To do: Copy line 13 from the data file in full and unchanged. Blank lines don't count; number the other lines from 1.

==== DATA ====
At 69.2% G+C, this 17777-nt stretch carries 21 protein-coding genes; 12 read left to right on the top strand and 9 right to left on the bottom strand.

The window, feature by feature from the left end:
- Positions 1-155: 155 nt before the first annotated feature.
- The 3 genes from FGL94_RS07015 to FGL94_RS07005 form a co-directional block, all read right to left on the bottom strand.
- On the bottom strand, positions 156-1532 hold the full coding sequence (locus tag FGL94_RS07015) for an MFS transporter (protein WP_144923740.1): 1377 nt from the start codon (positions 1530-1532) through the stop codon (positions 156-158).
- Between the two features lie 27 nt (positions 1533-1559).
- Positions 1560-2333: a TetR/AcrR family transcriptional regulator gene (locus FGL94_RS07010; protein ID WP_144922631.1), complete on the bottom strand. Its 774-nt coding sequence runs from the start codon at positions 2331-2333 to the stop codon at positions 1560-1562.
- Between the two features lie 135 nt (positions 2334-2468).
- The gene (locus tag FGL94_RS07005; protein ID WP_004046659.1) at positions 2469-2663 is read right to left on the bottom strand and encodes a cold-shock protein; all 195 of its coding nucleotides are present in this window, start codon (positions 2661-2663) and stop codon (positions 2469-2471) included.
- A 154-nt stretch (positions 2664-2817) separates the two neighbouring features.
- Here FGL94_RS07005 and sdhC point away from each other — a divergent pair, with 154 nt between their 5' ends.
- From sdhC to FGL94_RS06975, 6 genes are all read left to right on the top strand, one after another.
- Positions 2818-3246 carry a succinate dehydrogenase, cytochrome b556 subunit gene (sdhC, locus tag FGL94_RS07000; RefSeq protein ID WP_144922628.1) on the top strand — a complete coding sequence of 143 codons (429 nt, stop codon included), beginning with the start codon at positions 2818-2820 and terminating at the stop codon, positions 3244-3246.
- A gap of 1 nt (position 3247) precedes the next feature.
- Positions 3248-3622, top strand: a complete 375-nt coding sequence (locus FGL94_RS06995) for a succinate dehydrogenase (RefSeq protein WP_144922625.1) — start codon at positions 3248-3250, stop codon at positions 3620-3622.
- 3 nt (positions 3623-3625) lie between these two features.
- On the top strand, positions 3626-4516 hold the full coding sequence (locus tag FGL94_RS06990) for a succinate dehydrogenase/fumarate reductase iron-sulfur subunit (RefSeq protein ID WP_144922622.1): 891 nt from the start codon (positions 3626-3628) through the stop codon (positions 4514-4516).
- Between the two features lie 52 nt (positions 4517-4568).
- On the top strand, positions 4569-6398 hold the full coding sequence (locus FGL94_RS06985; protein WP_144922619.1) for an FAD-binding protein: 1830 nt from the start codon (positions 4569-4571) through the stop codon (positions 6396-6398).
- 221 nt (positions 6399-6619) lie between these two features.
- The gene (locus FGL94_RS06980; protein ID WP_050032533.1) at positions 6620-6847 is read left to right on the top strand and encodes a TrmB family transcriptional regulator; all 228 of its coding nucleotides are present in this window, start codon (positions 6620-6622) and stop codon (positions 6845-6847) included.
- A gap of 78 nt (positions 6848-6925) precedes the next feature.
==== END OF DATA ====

- Positions 2818-3246 carry a succinate dehydrogenase, cytochrome b556 subunit gene (sdhC, locus tag FGL94_RS07000; RefSeq protein ID WP_144922628.1) on the top strand — a complete coding sequence of 143 codons (429 nt, stop codon included), beginning with the start codon at positions 2818-2820 and terminating at the stop codon, positions 3244-3246.